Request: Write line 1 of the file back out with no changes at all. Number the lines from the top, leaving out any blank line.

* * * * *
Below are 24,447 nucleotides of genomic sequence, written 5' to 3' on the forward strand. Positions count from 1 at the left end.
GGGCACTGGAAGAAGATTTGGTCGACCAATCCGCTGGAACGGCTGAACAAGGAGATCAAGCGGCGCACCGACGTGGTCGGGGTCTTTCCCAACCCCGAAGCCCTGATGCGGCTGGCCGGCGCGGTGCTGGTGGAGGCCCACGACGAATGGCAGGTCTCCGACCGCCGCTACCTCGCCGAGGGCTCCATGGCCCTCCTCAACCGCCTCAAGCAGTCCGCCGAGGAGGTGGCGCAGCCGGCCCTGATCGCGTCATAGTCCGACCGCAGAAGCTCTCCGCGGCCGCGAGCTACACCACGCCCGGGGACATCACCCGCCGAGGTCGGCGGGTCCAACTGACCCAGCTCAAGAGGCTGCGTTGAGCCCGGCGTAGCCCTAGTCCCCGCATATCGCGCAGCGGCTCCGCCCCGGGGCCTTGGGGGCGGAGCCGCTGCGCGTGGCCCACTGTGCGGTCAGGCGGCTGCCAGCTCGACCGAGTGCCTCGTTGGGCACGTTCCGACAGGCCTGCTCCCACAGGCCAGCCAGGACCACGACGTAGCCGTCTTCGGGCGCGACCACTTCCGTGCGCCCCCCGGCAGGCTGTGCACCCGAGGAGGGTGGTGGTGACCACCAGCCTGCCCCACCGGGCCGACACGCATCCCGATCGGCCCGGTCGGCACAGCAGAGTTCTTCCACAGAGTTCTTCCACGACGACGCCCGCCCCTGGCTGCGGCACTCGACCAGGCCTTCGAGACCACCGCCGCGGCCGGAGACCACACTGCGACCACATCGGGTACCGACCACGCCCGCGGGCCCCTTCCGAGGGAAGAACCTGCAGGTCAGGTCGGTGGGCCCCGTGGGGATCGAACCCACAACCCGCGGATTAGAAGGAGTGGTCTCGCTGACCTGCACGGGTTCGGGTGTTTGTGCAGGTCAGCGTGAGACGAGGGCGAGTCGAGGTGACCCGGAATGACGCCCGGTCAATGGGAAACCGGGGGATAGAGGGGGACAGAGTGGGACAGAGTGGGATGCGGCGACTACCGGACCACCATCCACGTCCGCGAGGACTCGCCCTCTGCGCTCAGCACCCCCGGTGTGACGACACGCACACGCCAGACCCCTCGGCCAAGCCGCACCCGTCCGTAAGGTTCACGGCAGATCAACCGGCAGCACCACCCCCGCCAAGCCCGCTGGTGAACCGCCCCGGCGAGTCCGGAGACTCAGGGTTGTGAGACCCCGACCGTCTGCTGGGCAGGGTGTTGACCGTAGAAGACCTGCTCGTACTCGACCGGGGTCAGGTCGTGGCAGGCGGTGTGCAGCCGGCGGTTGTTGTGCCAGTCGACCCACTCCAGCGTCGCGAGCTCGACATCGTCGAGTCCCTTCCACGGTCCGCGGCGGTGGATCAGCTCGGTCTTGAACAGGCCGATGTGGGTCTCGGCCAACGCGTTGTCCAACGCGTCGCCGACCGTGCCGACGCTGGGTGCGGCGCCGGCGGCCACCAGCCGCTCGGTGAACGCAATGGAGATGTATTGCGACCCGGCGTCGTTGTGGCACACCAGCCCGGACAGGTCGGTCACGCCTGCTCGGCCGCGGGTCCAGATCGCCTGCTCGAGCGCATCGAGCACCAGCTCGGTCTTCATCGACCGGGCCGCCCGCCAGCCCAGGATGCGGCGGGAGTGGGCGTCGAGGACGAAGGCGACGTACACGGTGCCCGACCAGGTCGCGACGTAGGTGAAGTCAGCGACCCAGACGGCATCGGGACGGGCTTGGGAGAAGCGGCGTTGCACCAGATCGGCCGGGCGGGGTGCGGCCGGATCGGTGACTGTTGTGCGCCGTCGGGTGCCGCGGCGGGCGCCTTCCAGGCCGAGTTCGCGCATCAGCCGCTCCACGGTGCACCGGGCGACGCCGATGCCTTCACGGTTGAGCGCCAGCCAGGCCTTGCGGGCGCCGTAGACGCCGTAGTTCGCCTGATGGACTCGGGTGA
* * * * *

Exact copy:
Below are 24,447 nucleotides of genomic sequence, written 5' to 3' on the forward strand. Positions count from 1 at the left end.